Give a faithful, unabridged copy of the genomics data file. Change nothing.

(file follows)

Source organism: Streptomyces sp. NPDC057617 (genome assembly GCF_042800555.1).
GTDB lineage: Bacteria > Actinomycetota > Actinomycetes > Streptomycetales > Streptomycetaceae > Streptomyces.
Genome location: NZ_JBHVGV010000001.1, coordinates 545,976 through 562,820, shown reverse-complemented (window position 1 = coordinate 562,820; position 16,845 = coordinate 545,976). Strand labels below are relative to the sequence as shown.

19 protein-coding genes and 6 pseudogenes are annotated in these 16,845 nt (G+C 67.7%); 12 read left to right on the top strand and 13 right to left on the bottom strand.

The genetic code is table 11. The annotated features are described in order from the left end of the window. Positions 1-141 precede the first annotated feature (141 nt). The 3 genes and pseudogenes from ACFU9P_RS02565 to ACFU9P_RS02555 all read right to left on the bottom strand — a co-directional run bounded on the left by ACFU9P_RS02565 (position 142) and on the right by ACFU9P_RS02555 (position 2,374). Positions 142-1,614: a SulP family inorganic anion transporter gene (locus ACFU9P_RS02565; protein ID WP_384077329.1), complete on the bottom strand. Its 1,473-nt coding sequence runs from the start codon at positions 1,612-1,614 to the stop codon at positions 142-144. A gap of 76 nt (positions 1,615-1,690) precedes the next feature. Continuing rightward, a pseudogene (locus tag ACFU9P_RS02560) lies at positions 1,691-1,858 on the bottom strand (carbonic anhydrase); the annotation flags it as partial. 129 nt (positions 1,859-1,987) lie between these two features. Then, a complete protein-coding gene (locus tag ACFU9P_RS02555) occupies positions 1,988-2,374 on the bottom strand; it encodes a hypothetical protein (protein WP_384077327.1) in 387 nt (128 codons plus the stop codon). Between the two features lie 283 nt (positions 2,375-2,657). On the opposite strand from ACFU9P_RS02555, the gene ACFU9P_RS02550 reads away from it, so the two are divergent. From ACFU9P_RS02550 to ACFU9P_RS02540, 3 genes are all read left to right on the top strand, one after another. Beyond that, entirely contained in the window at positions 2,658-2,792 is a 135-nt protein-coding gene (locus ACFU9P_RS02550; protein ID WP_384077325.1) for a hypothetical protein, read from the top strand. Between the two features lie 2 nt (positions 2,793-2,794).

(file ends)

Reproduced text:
Source organism: Streptomyces sp. NPDC057617 (genome assembly GCF_042800555.1).
GTDB lineage: Bacteria > Actinomycetota > Actinomycetes > Streptomycetales > Streptomycetaceae > Streptomyces.
Genome location: NZ_JBHVGV010000001.1, coordinates 545,976 through 562,820, shown reverse-complemented (window position 1 = coordinate 562,820; position 16,845 = coordinate 545,976). Strand labels below are relative to the sequence as shown.

19 protein-coding genes and 6 pseudogenes are annotated in these 16,845 nt (G+C 67.7%); 12 read left to right on the top strand and 13 right to left on the bottom strand.

The genetic code is table 11. The annotated features are described in order from the left end of the window. Positions 1-141 precede the first annotated feature (141 nt). The 3 genes and pseudogenes from ACFU9P_RS02565 to ACFU9P_RS02555 all read right to left on the bottom strand — a co-directional run bounded on the left by ACFU9P_RS02565 (position 142) and on the right by ACFU9P_RS02555 (position 2,374). Positions 142-1,614: a SulP family inorganic anion transporter gene (locus ACFU9P_RS02565; protein ID WP_384077329.1), complete on the bottom strand. Its 1,473-nt coding sequence runs from the start codon at positions 1,612-1,614 to the stop codon at positions 142-144. A gap of 76 nt (positions 1,615-1,690) precedes the next feature. Continuing rightward, a pseudogene (locus tag ACFU9P_RS02560) lies at positions 1,691-1,858 on the bottom strand (carbonic anhydrase); the annotation flags it as partial. 129 nt (positions 1,859-1,987) lie between these two features. Then, a complete protein-coding gene (locus tag ACFU9P_RS02555) occupies positions 1,988-2,374 on the bottom strand; it encodes a hypothetical protein (protein WP_384077327.1) in 387 nt (128 codons plus the stop codon). Between the two features lie 283 nt (positions 2,375-2,657). On the opposite strand from ACFU9P_RS02555, the gene ACFU9P_RS02550 reads away from it, so the two are divergent. From ACFU9P_RS02550 to ACFU9P_RS02540, 3 genes are all read left to right on the top strand, one after another. Beyond that, entirely contained in the window at positions 2,658-2,792 is a 135-nt protein-coding gene (locus ACFU9P_RS02550; protein ID WP_384077325.1) for a hypothetical protein, read from the top strand. Between the two features lie 2 nt (positions 2,793-2,794).